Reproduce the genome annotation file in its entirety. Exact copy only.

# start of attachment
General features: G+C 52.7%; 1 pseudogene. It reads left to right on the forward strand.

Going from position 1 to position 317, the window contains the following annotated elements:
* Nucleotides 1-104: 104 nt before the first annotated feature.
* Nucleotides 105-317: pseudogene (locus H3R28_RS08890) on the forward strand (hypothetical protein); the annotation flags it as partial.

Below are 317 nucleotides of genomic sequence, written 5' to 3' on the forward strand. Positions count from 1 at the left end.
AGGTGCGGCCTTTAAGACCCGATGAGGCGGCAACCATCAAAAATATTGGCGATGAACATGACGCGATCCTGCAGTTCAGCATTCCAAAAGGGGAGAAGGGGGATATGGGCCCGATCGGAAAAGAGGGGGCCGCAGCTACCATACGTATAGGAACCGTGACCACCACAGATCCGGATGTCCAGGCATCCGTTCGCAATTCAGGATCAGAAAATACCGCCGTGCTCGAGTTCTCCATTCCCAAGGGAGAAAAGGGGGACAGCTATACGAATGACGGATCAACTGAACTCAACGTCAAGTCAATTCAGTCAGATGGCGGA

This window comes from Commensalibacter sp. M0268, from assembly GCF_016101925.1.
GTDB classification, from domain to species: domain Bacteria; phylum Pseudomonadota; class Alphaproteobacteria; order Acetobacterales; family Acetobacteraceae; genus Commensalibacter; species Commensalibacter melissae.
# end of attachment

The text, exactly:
General features: G+C 52.7%; 1 pseudogene. It reads left to right on the forward strand.

Going from position 1 to position 317, the window contains the following annotated elements:
* Nucleotides 1-104: 104 nt before the first annotated feature.
* Nucleotides 105-317: pseudogene (locus H3R28_RS08890) on the forward strand (hypothetical protein); the annotation flags it as partial.

Below are 317 nucleotides of genomic sequence, written 5' to 3' on the forward strand. Positions count from 1 at the left end.
AGGTGCGGCCTTTAAGACCCGATGAGGCGGCAACCATCAAAAATATTGGCGATGAACATGACGCGATCCTGCAGTTCAGCATTCCAAAAGGGGAGAAGGGGGATATGGGCCCGATCGGAAAAGAGGGGGCCGCAGCTACCATACGTATAGGAACCGTGACCACCACAGATCCGGATGTCCAGGCATCCGTTCGCAATTCAGGATCAGAAAATACCGCCGTGCTCGAGTTCTCCATTCCCAAGGGAGAAAAGGGGGACAGCTATACGAATGACGGATCAACTGAACTCAACGTCAAGTCAATTCAGTCAGATGGCGGA

This window comes from Commensalibacter sp. M0268, from assembly GCF_016101925.1.
GTDB classification, from domain to species: domain Bacteria; phylum Pseudomonadota; class Alphaproteobacteria; order Acetobacterales; family Acetobacteraceae; genus Commensalibacter; species Commensalibacter melissae.